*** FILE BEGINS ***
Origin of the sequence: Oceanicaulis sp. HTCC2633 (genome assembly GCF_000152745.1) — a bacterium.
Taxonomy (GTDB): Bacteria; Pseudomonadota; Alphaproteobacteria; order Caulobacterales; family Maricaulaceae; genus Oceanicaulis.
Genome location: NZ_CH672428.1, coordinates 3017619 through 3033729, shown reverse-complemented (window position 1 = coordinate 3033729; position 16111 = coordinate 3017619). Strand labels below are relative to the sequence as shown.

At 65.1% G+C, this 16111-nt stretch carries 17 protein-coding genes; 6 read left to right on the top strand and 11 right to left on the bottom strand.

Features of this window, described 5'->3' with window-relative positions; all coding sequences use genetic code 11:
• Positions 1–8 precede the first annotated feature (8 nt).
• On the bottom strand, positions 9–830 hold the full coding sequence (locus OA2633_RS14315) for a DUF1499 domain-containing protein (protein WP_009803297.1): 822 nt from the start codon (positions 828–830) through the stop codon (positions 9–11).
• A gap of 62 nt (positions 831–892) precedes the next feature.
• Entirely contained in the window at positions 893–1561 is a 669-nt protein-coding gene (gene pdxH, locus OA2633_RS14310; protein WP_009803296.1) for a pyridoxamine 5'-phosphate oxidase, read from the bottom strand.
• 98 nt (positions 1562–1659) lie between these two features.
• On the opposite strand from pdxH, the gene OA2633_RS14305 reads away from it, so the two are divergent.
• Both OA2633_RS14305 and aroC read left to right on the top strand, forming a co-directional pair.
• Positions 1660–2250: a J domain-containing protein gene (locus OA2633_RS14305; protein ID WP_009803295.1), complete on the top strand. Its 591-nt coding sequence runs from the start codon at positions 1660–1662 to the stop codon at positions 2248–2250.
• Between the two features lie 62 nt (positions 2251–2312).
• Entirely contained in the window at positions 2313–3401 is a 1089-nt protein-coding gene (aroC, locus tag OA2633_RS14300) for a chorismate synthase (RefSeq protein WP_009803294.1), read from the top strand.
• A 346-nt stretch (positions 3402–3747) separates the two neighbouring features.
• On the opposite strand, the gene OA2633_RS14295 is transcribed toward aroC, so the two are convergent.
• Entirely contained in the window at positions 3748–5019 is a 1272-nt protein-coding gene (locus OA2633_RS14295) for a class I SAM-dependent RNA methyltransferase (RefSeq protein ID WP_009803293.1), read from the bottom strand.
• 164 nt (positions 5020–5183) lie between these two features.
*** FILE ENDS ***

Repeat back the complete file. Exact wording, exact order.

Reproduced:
Origin of the sequence: Oceanicaulis sp. HTCC2633 (genome assembly GCF_000152745.1) — a bacterium.
Taxonomy (GTDB): Bacteria; Pseudomonadota; Alphaproteobacteria; order Caulobacterales; family Maricaulaceae; genus Oceanicaulis.
Genome location: NZ_CH672428.1, coordinates 3017619 through 3033729, shown reverse-complemented (window position 1 = coordinate 3033729; position 16111 = coordinate 3017619). Strand labels below are relative to the sequence as shown.

At 65.1% G+C, this 16111-nt stretch carries 17 protein-coding genes; 6 read left to right on the top strand and 11 right to left on the bottom strand.

Features of this window, described 5'->3' with window-relative positions; all coding sequences use genetic code 11:
• Positions 1–8 precede the first annotated feature (8 nt).
• On the bottom strand, positions 9–830 hold the full coding sequence (locus OA2633_RS14315) for a DUF1499 domain-containing protein (protein WP_009803297.1): 822 nt from the start codon (positions 828–830) through the stop codon (positions 9–11).
• A gap of 62 nt (positions 831–892) precedes the next feature.
• Entirely contained in the window at positions 893–1561 is a 669-nt protein-coding gene (gene pdxH, locus OA2633_RS14310; protein WP_009803296.1) for a pyridoxamine 5'-phosphate oxidase, read from the bottom strand.
• 98 nt (positions 1562–1659) lie between these two features.
• On the opposite strand from pdxH, the gene OA2633_RS14305 reads away from it, so the two are divergent.
• Both OA2633_RS14305 and aroC read left to right on the top strand, forming a co-directional pair.
• Positions 1660–2250: a J domain-containing protein gene (locus OA2633_RS14305; protein ID WP_009803295.1), complete on the top strand. Its 591-nt coding sequence runs from the start codon at positions 1660–1662 to the stop codon at positions 2248–2250.
• Between the two features lie 62 nt (positions 2251–2312).
• Entirely contained in the window at positions 2313–3401 is a 1089-nt protein-coding gene (aroC, locus tag OA2633_RS14300) for a chorismate synthase (RefSeq protein WP_009803294.1), read from the top strand.
• A 346-nt stretch (positions 3402–3747) separates the two neighbouring features.
• On the opposite strand, the gene OA2633_RS14295 is transcribed toward aroC, so the two are convergent.
• Entirely contained in the window at positions 3748–5019 is a 1272-nt protein-coding gene (locus OA2633_RS14295) for a class I SAM-dependent RNA methyltransferase (RefSeq protein ID WP_009803293.1), read from the bottom strand.
• 164 nt (positions 5020–5183) lie between these two features.